And now that everyone knows that this specific logo represents Windows you're going to change it into something which is so plain that its not even remotely fun to look at ?
otoh; maybe its a change for the best after all. Should Win8 indeed turn out into a disappointment (which I personally think is going to happen) then maybe some people won't associate it with Microsoft Windows due to the changed logo ;-)
Yes that's right, the last time I went to buy an operating system for my computer, I thought "you know what, I'm going with Windows this time becasue the logo looks cool".
Get real. It's just a logo - it's simple, effective, and everyone knows what it represents - which is precisely what good marketing is all about - brand awareness, conveying your product in a useful manner.
"Less is more". Or in the case of your predictable anti-Windows tirades, "Less is a God-send".
"It's just a logo - it's simple, effective, and everyone knows what it represents - which is precisely what good marketing is all about - brand awareness,"
Bzzt, sorry, but if you remove the text and just show the "flat flag" to a random person in the street, I absolutely guarantee that none of them will know what it represents, which is precisely why this is bad marketing -> brand anonymity.
It seems to me that the only thing "marketing consultants" are *really* good at is selling their own company. Maybe that's not so surprising, but you'd think that a company the size of Microsoft could protect itself against such sharks.
"Bzzt, sorry, but if you remove the text and just show the "flat flag" to a random person in the street, I absolutely guarantee that none of them will know what it represents"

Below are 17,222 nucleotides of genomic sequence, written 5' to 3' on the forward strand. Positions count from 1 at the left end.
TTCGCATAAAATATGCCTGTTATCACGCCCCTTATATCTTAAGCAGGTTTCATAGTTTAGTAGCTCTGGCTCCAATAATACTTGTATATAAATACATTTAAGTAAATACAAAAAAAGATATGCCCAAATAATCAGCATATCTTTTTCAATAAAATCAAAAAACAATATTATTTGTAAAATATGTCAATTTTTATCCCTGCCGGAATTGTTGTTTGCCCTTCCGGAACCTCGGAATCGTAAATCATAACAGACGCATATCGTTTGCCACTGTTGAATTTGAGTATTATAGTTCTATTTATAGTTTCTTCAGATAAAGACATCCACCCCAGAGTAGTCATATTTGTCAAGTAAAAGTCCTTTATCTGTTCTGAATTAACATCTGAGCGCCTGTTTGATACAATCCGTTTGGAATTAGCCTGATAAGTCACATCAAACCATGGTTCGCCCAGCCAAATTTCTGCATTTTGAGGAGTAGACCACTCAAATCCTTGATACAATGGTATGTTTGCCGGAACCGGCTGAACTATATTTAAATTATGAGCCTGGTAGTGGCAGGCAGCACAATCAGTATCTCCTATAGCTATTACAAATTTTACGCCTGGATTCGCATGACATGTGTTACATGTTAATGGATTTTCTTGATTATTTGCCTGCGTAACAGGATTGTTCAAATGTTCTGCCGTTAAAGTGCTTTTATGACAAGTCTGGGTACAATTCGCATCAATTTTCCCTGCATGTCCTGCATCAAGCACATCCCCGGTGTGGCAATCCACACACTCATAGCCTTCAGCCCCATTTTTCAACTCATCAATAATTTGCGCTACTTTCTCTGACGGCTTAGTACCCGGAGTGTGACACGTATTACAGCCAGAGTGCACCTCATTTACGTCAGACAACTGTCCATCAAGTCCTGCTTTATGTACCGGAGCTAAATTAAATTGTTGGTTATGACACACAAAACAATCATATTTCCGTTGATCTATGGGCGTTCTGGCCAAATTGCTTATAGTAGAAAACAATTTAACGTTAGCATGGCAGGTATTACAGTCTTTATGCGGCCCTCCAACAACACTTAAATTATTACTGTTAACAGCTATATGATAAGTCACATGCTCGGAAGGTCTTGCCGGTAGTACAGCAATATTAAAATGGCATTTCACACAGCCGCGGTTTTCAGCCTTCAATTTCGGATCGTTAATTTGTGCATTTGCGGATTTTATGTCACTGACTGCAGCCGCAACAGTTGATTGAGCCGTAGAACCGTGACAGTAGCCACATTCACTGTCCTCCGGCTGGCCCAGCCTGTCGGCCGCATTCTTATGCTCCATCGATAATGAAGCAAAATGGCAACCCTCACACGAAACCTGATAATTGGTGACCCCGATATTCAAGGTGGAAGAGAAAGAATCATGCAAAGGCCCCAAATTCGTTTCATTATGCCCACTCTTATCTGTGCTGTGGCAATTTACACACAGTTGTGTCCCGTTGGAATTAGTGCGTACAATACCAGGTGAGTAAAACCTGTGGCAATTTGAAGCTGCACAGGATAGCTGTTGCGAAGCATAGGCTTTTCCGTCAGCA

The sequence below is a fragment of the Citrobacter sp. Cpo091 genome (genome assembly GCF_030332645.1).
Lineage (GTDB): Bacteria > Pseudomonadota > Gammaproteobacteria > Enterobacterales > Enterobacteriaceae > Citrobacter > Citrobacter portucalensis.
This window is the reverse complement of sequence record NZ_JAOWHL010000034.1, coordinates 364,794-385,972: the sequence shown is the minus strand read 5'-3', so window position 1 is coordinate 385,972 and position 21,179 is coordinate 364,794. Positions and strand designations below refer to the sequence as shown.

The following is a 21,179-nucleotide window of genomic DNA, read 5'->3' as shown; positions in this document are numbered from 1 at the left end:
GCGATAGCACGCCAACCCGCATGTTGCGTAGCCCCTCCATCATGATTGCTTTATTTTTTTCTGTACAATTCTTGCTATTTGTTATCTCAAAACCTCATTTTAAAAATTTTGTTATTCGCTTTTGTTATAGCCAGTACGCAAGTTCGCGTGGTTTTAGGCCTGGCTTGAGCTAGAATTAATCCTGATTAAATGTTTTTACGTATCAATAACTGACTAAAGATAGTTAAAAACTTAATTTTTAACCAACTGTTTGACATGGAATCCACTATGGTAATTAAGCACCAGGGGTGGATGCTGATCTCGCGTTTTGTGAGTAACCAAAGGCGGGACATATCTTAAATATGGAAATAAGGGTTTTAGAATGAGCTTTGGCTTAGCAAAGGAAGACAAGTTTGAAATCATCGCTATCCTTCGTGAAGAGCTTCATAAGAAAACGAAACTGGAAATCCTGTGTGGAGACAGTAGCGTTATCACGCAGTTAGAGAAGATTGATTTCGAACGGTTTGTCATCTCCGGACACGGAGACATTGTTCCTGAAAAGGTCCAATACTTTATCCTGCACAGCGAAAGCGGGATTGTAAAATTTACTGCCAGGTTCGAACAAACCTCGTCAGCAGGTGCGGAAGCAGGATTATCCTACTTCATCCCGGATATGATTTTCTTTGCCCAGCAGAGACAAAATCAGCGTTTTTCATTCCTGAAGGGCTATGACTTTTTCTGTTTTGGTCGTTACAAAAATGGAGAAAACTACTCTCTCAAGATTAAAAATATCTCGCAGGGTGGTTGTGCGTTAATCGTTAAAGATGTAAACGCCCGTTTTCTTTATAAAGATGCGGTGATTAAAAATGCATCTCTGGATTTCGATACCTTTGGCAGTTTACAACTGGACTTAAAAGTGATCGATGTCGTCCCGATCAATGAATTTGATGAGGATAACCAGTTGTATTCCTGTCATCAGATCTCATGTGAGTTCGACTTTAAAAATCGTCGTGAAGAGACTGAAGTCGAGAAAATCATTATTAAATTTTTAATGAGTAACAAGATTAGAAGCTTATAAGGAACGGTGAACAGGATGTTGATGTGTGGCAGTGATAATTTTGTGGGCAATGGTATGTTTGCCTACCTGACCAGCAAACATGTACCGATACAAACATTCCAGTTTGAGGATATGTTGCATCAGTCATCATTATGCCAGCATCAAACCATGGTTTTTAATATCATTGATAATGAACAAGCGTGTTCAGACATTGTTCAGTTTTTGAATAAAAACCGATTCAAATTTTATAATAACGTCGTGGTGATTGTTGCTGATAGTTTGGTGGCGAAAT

In all fairness they would probably say something like "I dunno, a Window? Maybe some tiles?" - which pretty much fits the whole Windows and Live Tiles business.
Once people start using Windows 8 and the logo is on the charms bar, it'll soon get recognition...
@Phoenix50 - Actually, last time I went to buy an operating system for my computer none were available (pre-Linux days and Unix was too expensive). I had to buy a new PC to get the current Microsoft OS (granted, I had not purchased a PC in 4 years but the new OS would not work on my existing hardware). One of the reasons I went out and bought a Mac instead.
"Ever since 3.1 the logo has always been RGB-Y, its very distinguishable and plain out recognizable."
I'm not so sure. Starting with Google and Playstation, bright, bold colours have become something of the norm. The iconicity of the Windows logo was that it was four colours -- which colours they were doesn't really matter. Then there's the individual colour branding of MS Office apps, which has bled across to LibreOffice, imitating the ancient art of crisp-packet design (that's potato chips for those who get up late in the morning), which has further devalued Windows-colours as a brand.